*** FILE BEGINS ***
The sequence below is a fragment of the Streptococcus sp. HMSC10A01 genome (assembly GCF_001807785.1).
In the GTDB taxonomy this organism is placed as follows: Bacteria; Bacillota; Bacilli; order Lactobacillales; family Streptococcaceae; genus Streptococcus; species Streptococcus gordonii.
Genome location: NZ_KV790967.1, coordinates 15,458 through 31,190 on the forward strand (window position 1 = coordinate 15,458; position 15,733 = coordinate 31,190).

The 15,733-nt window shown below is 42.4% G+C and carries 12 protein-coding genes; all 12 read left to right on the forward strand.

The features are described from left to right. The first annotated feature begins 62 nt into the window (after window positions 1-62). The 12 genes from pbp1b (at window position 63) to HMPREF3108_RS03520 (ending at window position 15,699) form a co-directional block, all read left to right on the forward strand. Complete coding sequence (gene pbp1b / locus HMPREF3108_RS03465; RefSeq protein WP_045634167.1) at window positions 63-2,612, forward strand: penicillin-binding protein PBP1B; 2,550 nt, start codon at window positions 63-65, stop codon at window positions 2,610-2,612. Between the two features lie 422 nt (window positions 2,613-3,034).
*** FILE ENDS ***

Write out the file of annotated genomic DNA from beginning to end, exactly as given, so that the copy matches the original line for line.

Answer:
The sequence below is a fragment of the Streptococcus sp. HMSC10A01 genome (assembly GCF_001807785.1).
In the GTDB taxonomy this organism is placed as follows: Bacteria; Bacillota; Bacilli; order Lactobacillales; family Streptococcaceae; genus Streptococcus; species Streptococcus gordonii.
Genome location: NZ_KV790967.1, coordinates 15,458 through 31,190 on the forward strand (window position 1 = coordinate 15,458; position 15,733 = coordinate 31,190).

The 15,733-nt window shown below is 42.4% G+C and carries 12 protein-coding genes; all 12 read left to right on the forward strand.

The features are described from left to right. The first annotated feature begins 62 nt into the window (after window positions 1-62). The 12 genes from pbp1b (at window position 63) to HMPREF3108_RS03520 (ending at window position 15,699) form a co-directional block, all read left to right on the forward strand. Complete coding sequence (gene pbp1b / locus HMPREF3108_RS03465; RefSeq protein WP_045634167.1) at window positions 63-2,612, forward strand: penicillin-binding protein PBP1B; 2,550 nt, start codon at window positions 63-65, stop codon at window positions 2,610-2,612. Between the two features lie 422 nt (window positions 2,613-3,034).